Building Your Application

There are two steps:
  1. Assemble: $ java asm.parser mipsSim.s That produces file .
  2. Link: $ java asm.Linker prologue-standalone.o mipsSim.o (The order of the operands is significant.) That produces .
You can now execute in the Cebollita simulator: $ java dbg.UI a.exe

Preparing Test Input

It's a bit clunky to prepare the input to your simulator. The basic process is
  1. Create a small assembler program () that uses only the instructions your simulator supports.
  2. Assemble it to produce a file.
  3. Use to dump the instructions in hex.
  4. Convert the hex to decimal.
  5. Run your simulator and type in the input.

That's so painful that we're providing some automation to help. The distribution (see below) comes with a simple - it should be intelligible from what you've seen in CSE 303. The has four useful targets:

  1. will assemble and link your simulator ().

  2. will assemble , run on it to get the hex coding of the instructions, then run a program () to extract the hex instructions and turn them into decimal, and finally create a file () that is suitable for feeding as input to your simulator.

  3. will build your simulator, build the input file, and then invoke the Cebollita simulator to run your simulator, providing it with input from . (The switch to causes it to read input from the named file, rather than from the keyboard.)

  4. deletes all intermediate files.
You can (and should) use the even if you're not currently 100% comfortable with - it's easy, just try it. Your system must have installed, though, to use all the facilities provided.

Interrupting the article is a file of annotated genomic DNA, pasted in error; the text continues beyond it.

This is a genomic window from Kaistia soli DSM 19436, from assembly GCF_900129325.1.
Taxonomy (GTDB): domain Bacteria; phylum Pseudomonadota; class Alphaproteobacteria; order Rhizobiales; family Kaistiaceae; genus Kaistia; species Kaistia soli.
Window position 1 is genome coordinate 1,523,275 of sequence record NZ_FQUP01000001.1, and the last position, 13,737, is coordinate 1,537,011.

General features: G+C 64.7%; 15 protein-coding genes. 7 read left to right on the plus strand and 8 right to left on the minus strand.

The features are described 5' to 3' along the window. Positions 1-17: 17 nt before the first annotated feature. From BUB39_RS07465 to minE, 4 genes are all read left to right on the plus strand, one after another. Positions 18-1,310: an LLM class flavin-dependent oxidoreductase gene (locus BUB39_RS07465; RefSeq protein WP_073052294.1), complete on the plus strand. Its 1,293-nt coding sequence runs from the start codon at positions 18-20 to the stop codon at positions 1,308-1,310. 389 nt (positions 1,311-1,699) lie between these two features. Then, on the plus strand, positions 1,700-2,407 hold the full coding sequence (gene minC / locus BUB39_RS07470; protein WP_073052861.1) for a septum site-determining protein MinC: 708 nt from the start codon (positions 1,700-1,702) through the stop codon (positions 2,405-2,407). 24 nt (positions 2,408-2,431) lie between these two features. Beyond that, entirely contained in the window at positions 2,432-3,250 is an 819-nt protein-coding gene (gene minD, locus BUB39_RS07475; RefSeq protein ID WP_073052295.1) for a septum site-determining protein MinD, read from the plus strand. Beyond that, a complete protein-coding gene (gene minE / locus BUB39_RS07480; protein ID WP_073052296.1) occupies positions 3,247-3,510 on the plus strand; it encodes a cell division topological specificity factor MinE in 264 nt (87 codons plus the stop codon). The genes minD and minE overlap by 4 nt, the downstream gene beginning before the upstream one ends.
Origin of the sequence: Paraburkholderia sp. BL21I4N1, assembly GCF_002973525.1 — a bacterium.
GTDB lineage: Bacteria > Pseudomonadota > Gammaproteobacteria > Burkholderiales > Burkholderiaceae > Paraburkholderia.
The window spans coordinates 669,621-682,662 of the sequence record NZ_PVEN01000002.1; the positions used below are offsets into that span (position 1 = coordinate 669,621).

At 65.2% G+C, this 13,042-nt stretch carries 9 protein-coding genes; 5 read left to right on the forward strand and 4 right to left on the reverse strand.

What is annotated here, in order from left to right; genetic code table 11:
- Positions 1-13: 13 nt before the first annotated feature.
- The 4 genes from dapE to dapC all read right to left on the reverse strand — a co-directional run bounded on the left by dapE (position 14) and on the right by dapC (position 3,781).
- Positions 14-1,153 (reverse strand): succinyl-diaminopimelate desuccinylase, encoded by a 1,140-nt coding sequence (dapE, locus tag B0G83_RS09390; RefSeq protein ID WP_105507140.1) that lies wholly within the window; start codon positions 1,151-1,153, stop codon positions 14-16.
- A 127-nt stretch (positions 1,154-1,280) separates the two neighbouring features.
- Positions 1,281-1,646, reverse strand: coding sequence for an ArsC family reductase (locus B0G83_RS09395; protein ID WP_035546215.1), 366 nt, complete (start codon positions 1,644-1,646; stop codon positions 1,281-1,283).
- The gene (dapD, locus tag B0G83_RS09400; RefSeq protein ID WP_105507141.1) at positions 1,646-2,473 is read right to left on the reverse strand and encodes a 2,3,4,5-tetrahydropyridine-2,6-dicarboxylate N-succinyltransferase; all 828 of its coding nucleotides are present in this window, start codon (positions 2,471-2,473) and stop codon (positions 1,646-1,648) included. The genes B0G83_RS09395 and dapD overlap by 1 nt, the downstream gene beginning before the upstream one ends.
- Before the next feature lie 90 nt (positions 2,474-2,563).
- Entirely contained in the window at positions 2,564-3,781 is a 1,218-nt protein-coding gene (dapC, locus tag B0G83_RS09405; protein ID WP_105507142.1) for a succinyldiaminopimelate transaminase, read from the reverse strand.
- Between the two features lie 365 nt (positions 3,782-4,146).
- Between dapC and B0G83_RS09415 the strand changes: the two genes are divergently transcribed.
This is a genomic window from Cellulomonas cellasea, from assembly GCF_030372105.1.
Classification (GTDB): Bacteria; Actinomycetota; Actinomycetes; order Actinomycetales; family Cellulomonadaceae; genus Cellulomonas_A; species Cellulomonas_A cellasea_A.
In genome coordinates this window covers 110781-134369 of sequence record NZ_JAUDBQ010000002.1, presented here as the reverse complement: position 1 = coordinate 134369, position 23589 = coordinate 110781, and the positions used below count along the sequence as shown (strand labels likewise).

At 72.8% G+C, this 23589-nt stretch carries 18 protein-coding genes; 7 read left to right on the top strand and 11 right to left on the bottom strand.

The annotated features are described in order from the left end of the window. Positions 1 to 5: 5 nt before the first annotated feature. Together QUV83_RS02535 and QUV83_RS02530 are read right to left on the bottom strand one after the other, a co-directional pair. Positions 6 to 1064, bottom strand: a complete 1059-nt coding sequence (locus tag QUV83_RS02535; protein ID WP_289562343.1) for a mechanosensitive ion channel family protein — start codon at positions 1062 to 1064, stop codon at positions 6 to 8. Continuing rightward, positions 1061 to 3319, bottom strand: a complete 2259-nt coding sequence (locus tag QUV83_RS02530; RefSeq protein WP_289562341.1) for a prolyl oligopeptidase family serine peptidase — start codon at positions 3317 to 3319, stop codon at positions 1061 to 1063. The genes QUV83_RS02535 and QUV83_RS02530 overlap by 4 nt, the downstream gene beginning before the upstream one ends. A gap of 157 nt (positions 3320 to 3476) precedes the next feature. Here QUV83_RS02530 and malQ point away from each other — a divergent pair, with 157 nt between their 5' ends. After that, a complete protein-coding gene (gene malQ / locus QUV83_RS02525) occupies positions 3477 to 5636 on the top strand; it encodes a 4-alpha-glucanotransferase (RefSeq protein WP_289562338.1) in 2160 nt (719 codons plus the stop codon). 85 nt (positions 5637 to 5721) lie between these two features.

The Cebollita assembler doesn't implement everything described in the text. In particular, it doesn't implement pseudo-instructions - instructions that are not actually supported by the hardware, but for which the assembler inserts one or two instructions that achieve the same effect. Examples are things like , , and . It also doesn't implement the full MIPS instructio set. It's very unlikely, though, that you'll want to use an instruction that isn't available.

I would guess that the vast majority of you won't come across any distinctions between what the book describes and what Cebollita implements. If something won't assemble, though, the Cebollita documentation is the place to look for exactly what it supports.


You can (and should!) assume in your code that the input is always error free - there are 10 or fewer instructions, and each is one of the six your simulator supports.